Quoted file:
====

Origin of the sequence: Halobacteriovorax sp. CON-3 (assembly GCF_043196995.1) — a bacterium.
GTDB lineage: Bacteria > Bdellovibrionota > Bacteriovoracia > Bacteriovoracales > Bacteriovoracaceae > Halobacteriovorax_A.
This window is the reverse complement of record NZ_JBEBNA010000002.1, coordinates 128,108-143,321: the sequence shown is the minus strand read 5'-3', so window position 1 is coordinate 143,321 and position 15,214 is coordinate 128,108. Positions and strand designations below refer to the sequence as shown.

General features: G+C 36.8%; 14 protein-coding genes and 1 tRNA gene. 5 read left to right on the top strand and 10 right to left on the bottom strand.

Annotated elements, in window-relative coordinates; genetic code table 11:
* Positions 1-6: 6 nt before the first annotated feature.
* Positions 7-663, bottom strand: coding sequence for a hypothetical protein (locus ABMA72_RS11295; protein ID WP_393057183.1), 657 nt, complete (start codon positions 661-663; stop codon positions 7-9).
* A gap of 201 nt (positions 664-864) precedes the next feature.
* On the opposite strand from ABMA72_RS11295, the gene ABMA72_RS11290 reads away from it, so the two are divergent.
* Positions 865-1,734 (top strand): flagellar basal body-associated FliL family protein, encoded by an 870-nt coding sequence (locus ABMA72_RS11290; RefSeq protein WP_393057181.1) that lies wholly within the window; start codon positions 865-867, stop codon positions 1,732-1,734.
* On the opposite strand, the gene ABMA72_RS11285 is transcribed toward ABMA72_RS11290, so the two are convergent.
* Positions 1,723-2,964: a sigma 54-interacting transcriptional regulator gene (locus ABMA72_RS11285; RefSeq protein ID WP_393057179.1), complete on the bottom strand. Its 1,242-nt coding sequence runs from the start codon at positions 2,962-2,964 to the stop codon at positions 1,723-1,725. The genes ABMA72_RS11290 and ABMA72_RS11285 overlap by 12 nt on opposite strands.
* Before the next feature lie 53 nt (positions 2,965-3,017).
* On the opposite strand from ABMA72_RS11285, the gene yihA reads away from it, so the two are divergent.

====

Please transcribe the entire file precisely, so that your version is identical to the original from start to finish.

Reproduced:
Origin of the sequence: Halobacteriovorax sp. CON-3 (assembly GCF_043196995.1) — a bacterium.
GTDB lineage: Bacteria > Bdellovibrionota > Bacteriovoracia > Bacteriovoracales > Bacteriovoracaceae > Halobacteriovorax_A.
This window is the reverse complement of record NZ_JBEBNA010000002.1, coordinates 128,108-143,321: the sequence shown is the minus strand read 5'-3', so window position 1 is coordinate 143,321 and position 15,214 is coordinate 128,108. Positions and strand designations below refer to the sequence as shown.

General features: G+C 36.8%; 14 protein-coding genes and 1 tRNA gene. 5 read left to right on the top strand and 10 right to left on the bottom strand.

Annotated elements, in window-relative coordinates; genetic code table 11:
* Positions 1-6: 6 nt before the first annotated feature.
* Positions 7-663, bottom strand: coding sequence for a hypothetical protein (locus ABMA72_RS11295; protein ID WP_393057183.1), 657 nt, complete (start codon positions 661-663; stop codon positions 7-9).
* A gap of 201 nt (positions 664-864) precedes the next feature.
* On the opposite strand from ABMA72_RS11295, the gene ABMA72_RS11290 reads away from it, so the two are divergent.
* Positions 865-1,734 (top strand): flagellar basal body-associated FliL family protein, encoded by an 870-nt coding sequence (locus ABMA72_RS11290; RefSeq protein WP_393057181.1) that lies wholly within the window; start codon positions 865-867, stop codon positions 1,732-1,734.
* On the opposite strand, the gene ABMA72_RS11285 is transcribed toward ABMA72_RS11290, so the two are convergent.
* Positions 1,723-2,964: a sigma 54-interacting transcriptional regulator gene (locus ABMA72_RS11285; RefSeq protein ID WP_393057179.1), complete on the bottom strand. Its 1,242-nt coding sequence runs from the start codon at positions 2,962-2,964 to the stop codon at positions 1,723-1,725. The genes ABMA72_RS11290 and ABMA72_RS11285 overlap by 12 nt on opposite strands.
* Before the next feature lie 53 nt (positions 2,965-3,017).
* On the opposite strand from ABMA72_RS11285, the gene yihA reads away from it, so the two are divergent.